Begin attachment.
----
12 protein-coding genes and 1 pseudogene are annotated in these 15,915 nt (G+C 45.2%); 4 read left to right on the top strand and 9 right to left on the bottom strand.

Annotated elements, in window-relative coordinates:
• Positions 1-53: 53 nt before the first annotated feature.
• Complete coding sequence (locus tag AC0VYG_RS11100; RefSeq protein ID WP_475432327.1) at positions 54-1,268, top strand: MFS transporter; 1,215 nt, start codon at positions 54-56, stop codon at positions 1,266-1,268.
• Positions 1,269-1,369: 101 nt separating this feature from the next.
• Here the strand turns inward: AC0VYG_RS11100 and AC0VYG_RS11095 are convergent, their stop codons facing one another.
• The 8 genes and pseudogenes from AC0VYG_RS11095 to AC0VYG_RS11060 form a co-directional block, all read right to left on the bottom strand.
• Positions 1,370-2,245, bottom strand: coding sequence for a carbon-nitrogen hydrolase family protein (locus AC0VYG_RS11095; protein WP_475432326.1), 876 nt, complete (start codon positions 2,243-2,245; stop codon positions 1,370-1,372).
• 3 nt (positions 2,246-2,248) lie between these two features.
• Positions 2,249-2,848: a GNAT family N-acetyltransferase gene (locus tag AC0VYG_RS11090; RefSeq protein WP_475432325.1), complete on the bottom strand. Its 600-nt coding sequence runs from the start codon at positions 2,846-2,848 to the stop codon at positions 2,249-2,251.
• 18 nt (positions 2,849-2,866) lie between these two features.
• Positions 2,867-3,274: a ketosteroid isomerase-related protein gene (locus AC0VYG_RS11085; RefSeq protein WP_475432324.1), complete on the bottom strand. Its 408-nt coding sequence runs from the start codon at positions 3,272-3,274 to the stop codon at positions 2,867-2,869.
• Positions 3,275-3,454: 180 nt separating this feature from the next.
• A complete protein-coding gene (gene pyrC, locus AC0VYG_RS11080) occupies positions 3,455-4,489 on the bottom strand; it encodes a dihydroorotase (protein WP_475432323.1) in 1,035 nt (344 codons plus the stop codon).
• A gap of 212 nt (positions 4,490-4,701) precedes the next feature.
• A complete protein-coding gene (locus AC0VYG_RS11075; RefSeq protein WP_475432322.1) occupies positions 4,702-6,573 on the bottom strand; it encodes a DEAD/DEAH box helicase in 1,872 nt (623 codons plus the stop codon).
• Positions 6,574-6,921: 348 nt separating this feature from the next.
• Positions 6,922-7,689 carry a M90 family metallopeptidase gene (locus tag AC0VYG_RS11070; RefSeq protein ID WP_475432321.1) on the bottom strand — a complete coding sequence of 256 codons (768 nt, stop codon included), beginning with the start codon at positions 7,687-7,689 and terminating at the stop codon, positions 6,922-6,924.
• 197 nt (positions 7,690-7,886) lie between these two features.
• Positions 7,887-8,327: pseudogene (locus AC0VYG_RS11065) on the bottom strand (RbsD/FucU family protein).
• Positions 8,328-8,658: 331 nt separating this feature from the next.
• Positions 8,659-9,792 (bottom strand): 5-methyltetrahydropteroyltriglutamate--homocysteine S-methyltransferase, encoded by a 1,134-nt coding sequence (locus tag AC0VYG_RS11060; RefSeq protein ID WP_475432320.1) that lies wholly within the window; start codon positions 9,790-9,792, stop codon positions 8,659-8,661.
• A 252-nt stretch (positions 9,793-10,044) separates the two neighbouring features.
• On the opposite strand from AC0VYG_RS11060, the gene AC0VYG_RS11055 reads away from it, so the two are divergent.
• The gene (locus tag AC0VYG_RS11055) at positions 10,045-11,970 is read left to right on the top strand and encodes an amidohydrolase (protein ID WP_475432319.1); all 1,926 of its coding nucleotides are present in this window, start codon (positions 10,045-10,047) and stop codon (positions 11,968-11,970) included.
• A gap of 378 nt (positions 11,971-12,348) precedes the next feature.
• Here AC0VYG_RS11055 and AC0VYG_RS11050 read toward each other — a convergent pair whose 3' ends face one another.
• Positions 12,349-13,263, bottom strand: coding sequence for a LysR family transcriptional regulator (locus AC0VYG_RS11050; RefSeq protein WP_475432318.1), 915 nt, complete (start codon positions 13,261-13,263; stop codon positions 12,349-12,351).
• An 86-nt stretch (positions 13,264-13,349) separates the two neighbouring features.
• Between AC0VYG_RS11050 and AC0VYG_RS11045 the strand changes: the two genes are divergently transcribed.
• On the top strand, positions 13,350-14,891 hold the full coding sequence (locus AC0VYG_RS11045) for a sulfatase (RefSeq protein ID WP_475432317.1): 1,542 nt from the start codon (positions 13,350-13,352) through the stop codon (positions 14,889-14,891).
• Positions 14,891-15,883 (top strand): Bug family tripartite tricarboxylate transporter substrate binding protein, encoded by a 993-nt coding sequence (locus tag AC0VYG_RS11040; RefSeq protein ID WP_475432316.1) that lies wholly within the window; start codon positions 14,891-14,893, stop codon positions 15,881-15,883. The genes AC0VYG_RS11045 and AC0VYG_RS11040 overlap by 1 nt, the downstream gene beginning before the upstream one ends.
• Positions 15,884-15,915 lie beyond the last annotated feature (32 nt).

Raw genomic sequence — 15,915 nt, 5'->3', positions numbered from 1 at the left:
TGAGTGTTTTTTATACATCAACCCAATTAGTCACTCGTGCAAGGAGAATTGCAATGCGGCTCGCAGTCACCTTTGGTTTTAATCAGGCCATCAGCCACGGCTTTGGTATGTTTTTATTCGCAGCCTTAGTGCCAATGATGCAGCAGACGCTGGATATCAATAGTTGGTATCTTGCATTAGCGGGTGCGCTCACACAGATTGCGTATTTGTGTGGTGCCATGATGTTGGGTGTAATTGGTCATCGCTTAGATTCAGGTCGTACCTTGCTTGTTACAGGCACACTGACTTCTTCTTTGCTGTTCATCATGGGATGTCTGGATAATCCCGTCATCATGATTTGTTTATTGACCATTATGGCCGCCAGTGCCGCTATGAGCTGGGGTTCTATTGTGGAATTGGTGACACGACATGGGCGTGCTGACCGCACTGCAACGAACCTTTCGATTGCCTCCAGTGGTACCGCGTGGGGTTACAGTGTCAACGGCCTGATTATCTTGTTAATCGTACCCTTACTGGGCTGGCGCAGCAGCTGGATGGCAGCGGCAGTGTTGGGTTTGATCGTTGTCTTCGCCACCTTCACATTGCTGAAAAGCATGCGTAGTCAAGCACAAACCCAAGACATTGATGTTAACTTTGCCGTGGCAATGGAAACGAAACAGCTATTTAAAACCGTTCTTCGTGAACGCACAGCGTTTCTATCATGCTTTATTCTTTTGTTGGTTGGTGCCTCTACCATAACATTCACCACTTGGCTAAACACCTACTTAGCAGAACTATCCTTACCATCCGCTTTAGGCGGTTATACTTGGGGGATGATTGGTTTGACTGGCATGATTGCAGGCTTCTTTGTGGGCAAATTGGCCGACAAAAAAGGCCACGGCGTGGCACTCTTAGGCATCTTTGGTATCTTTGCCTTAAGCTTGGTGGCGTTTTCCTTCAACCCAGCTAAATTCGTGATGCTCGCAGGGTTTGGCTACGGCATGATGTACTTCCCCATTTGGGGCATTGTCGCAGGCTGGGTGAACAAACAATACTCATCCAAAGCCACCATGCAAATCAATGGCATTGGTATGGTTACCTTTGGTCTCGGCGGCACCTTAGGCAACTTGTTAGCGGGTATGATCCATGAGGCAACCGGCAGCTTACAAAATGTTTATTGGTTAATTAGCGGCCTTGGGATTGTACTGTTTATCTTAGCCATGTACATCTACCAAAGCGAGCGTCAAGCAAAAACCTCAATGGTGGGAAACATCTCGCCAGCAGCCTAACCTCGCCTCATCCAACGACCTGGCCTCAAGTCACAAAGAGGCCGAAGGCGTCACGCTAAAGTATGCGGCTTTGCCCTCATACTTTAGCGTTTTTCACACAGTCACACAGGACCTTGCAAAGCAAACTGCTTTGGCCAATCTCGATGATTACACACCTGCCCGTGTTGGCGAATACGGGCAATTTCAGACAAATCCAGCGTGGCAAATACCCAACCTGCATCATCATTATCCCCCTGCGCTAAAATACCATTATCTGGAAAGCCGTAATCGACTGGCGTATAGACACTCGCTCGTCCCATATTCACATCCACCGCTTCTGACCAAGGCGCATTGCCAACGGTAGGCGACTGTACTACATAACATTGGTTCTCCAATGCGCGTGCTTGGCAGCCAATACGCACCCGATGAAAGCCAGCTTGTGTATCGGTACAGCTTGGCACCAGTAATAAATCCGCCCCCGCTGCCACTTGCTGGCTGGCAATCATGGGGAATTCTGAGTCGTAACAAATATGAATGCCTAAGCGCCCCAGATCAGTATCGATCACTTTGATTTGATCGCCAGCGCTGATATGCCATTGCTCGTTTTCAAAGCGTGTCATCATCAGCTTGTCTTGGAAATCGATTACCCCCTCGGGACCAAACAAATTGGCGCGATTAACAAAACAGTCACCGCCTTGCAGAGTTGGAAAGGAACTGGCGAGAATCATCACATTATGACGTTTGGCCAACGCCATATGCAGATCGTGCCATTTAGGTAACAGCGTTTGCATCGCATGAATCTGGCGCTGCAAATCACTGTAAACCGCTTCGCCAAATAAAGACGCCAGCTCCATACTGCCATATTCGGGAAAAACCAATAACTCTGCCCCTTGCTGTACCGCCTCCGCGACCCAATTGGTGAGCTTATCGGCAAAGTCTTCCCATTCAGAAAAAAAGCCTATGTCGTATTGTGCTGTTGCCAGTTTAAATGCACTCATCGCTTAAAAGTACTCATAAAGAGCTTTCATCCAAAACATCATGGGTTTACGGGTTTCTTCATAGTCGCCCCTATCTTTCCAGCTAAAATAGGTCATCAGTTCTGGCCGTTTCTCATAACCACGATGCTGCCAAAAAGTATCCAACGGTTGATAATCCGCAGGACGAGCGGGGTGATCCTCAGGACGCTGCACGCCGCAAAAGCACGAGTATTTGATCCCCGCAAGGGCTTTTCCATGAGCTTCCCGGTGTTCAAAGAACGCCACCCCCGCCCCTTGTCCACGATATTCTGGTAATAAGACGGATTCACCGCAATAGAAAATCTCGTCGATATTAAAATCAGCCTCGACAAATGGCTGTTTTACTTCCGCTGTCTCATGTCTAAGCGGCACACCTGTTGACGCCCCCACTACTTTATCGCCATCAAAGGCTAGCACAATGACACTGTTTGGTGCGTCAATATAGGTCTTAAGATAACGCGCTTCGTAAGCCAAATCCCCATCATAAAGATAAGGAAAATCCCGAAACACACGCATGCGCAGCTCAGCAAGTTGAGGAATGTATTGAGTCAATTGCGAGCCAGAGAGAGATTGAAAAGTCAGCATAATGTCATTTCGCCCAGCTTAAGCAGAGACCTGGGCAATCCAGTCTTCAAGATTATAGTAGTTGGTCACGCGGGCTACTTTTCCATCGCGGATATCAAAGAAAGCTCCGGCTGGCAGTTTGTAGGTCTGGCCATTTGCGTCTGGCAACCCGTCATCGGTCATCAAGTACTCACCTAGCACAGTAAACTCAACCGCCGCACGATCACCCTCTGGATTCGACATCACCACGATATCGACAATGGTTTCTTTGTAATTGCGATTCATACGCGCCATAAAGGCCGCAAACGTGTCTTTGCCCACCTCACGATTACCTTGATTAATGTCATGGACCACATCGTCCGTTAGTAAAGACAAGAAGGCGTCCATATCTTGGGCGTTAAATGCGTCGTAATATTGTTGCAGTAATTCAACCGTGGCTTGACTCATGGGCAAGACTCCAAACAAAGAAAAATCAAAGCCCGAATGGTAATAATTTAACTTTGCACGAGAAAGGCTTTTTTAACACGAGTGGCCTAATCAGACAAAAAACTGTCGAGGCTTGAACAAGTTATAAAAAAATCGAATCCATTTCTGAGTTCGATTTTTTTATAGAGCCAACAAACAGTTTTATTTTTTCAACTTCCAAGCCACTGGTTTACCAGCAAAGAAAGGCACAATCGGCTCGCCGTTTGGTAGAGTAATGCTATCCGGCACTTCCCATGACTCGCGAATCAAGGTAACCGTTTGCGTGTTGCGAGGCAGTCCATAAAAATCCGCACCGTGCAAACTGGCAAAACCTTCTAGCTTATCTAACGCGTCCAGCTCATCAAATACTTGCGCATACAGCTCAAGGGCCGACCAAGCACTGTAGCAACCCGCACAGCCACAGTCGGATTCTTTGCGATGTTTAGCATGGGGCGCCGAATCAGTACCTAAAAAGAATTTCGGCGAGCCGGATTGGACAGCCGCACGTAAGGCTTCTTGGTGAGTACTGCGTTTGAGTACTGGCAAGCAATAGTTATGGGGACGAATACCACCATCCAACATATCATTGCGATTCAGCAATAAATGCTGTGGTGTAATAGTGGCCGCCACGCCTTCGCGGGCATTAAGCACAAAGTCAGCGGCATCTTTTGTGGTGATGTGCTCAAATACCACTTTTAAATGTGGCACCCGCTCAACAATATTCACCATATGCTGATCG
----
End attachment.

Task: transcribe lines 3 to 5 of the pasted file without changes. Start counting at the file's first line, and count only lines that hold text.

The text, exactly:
• Positions 1-53: 53 nt before the first annotated feature.
• Complete coding sequence (locus tag AC0VYG_RS11100; RefSeq protein ID WP_475432327.1) at positions 54-1,268, top strand: MFS transporter; 1,215 nt, start codon at positions 54-56, stop codon at positions 1,266-1,268.
• Positions 1,269-1,369: 101 nt separating this feature from the next.